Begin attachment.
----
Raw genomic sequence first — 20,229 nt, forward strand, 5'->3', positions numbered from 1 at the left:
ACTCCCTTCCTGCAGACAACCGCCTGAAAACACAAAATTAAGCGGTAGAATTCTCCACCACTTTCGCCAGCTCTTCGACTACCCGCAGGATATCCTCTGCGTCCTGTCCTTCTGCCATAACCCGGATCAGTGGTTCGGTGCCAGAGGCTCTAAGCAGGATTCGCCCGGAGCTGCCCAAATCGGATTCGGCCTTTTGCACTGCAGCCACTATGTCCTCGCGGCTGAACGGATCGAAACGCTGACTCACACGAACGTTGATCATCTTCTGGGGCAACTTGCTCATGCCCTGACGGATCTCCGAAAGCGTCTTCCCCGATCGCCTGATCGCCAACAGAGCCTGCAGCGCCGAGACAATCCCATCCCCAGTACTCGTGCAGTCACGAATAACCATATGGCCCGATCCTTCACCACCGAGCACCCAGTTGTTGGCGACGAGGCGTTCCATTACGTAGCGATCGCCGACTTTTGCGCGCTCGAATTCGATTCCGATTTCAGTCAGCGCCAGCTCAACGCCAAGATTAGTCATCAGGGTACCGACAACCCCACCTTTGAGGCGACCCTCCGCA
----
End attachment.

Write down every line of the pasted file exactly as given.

Raw genomic sequence first — 20,229 nt, forward strand, 5'->3', positions numbered from 1 at the left:
ACTCCCTTCCTGCAGACAACCGCCTGAAAACACAAAATTAAGCGGTAGAATTCTCCACCACTTTCGCCAGCTCTTCGACTACCCGCAGGATATCCTCTGCGTCCTGTCCTTCTGCCATAACCCGGATCAGTGGTTCGGTGCCAGAGGCTCTAAGCAGGATTCGCCCGGAGCTGCCCAAATCGGATTCGGCCTTTTGCACTGCAGCCACTATGTCCTCGCGGCTGAACGGATCGAAACGCTGACTCACACGAACGTTGATCATCTTCTGGGGCAACTTGCTCATGCCCTGACGGATCTCCGAAAGCGTCTTCCCCGATCGCCTGATCGCCAACAGAGCCTGCAGCGCCGAGACAATCCCATCCCCAGTACTCGTGCAGTCACGAATAACCATATGGCCCGATCCTTCACCACCGAGCACCCAGTTGTTGGCGACGAGGCGTTCCATTACGTAGCGATCGCCGACTTTTGCGCGCTCGAATTCGATTCCGATTTCAGTCAGCGCCAGCTCAACGCCAAGATTAGTCATCAGGGTACCGACAACCCCACCTTTGAGGCGACCCTCCGCA